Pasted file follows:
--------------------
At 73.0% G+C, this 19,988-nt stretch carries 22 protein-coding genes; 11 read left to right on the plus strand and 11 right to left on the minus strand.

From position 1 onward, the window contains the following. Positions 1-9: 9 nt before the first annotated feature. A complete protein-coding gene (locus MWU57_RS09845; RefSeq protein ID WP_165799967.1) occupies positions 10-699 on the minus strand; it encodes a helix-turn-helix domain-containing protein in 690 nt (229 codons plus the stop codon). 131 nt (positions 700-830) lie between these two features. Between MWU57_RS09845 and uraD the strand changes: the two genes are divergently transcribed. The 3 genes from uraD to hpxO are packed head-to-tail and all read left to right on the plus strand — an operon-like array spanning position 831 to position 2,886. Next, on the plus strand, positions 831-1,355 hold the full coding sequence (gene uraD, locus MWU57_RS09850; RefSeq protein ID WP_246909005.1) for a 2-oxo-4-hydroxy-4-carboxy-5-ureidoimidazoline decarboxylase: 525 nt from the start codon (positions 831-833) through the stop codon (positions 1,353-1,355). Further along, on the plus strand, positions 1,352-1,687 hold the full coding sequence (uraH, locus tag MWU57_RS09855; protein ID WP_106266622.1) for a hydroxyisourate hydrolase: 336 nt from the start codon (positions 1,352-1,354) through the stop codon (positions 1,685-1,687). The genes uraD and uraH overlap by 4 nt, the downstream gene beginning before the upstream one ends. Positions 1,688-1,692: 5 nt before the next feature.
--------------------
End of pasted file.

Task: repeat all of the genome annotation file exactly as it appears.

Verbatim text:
At 73.0% G+C, this 19,988-nt stretch carries 22 protein-coding genes; 11 read left to right on the plus strand and 11 right to left on the minus strand.

From position 1 onward, the window contains the following. Positions 1-9: 9 nt before the first annotated feature. A complete protein-coding gene (locus MWU57_RS09845; RefSeq protein ID WP_165799967.1) occupies positions 10-699 on the minus strand; it encodes a helix-turn-helix domain-containing protein in 690 nt (229 codons plus the stop codon). 131 nt (positions 700-830) lie between these two features. Between MWU57_RS09845 and uraD the strand changes: the two genes are divergently transcribed. The 3 genes from uraD to hpxO are packed head-to-tail and all read left to right on the plus strand — an operon-like array spanning position 831 to position 2,886. Next, on the plus strand, positions 831-1,355 hold the full coding sequence (gene uraD, locus MWU57_RS09850; RefSeq protein ID WP_246909005.1) for a 2-oxo-4-hydroxy-4-carboxy-5-ureidoimidazoline decarboxylase: 525 nt from the start codon (positions 831-833) through the stop codon (positions 1,353-1,355). Further along, on the plus strand, positions 1,352-1,687 hold the full coding sequence (uraH, locus tag MWU57_RS09855; protein ID WP_106266622.1) for a hydroxyisourate hydrolase: 336 nt from the start codon (positions 1,352-1,354) through the stop codon (positions 1,685-1,687). The genes uraD and uraH overlap by 4 nt, the downstream gene beginning before the upstream one ends. Positions 1,688-1,692: 5 nt before the next feature.